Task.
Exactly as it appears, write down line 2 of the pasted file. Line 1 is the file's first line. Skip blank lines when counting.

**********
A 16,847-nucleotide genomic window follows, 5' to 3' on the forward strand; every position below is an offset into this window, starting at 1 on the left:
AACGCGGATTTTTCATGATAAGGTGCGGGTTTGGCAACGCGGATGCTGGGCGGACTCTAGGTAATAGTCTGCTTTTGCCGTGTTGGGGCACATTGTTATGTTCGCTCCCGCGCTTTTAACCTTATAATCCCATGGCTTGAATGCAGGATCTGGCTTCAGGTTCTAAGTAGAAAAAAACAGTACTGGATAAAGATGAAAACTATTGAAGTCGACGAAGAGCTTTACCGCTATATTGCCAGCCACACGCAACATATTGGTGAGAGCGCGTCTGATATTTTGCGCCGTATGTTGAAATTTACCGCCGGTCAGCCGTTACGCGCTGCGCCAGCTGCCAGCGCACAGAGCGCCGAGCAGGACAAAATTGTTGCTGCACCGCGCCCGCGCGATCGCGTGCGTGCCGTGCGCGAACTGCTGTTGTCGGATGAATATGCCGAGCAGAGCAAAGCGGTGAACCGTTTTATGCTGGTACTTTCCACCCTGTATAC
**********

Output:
AACGCGGATTTTTCATGATAAGGTGCGGGTTTGGCAACGCGGATGCTGGGCGGACTCTAGGTAATAGTCTGCTTTTGCCGTGTTGGGGCACATTGTTATGTTCGCTCCCGCGCTTTTAACCTTATAATCCCATGGCTTGAATGCAGGATCTGGCTTCAGGTTCTAAGTAGAAAAAAACAGTACTGGATAAAGATGAAAACTATTGAAGTCGACGAAGAGCTTTACCGCTATATTGCCAGCCACACGCAACATATTGGTGAGAGCGCGTCTGATATTTTGCGCCGTATGTTGAAATTTACCGCCGGTCAGCCGTTACGCGCTGCGCCAGCTGCCAGCGCACAGAGCGCCGAGCAGGACAAAATTGTTGCTGCACCGCGCCCGCGCGATCGCGTGCGTGCCGTGCGCGAACTGCTGTTGTCGGATGAATATGCCGAGCAGAGCAAAGCGGTGAACCGTTTTATGCTGGTACTTTCCACCCTGTATAC